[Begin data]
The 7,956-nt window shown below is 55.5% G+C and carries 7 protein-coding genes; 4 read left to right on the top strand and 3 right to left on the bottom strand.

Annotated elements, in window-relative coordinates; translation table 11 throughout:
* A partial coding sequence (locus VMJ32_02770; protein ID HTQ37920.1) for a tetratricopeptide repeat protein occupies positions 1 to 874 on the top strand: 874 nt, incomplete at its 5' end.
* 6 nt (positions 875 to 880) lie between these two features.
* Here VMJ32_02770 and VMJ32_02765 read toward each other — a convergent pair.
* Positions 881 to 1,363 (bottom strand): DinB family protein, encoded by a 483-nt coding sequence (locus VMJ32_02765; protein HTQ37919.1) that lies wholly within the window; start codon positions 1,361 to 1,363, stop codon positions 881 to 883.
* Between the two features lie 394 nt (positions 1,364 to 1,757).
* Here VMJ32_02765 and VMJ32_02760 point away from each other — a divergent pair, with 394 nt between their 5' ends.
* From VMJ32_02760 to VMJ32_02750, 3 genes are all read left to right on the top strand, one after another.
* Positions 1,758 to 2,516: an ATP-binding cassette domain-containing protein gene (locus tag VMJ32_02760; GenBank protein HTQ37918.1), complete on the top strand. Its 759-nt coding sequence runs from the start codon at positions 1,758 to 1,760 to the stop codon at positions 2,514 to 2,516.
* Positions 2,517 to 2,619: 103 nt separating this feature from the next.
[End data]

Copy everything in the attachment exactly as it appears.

The 7,956-nt window shown below is 55.5% G+C and carries 7 protein-coding genes; 4 read left to right on the top strand and 3 right to left on the bottom strand.

Annotated elements, in window-relative coordinates; translation table 11 throughout:
* A partial coding sequence (locus VMJ32_02770; protein ID HTQ37920.1) for a tetratricopeptide repeat protein occupies positions 1 to 874 on the top strand: 874 nt, incomplete at its 5' end.
* 6 nt (positions 875 to 880) lie between these two features.
* Here VMJ32_02770 and VMJ32_02765 read toward each other — a convergent pair.
* Positions 881 to 1,363 (bottom strand): DinB family protein, encoded by a 483-nt coding sequence (locus VMJ32_02765; protein HTQ37919.1) that lies wholly within the window; start codon positions 1,361 to 1,363, stop codon positions 881 to 883.
* Between the two features lie 394 nt (positions 1,364 to 1,757).
* Here VMJ32_02765 and VMJ32_02760 point away from each other — a divergent pair, with 394 nt between their 5' ends.
* From VMJ32_02760 to VMJ32_02750, 3 genes are all read left to right on the top strand, one after another.
* Positions 1,758 to 2,516: an ATP-binding cassette domain-containing protein gene (locus tag VMJ32_02760; GenBank protein HTQ37918.1), complete on the top strand. Its 759-nt coding sequence runs from the start codon at positions 1,758 to 1,760 to the stop codon at positions 2,514 to 2,516.
* Positions 2,517 to 2,619: 103 nt separating this feature from the next.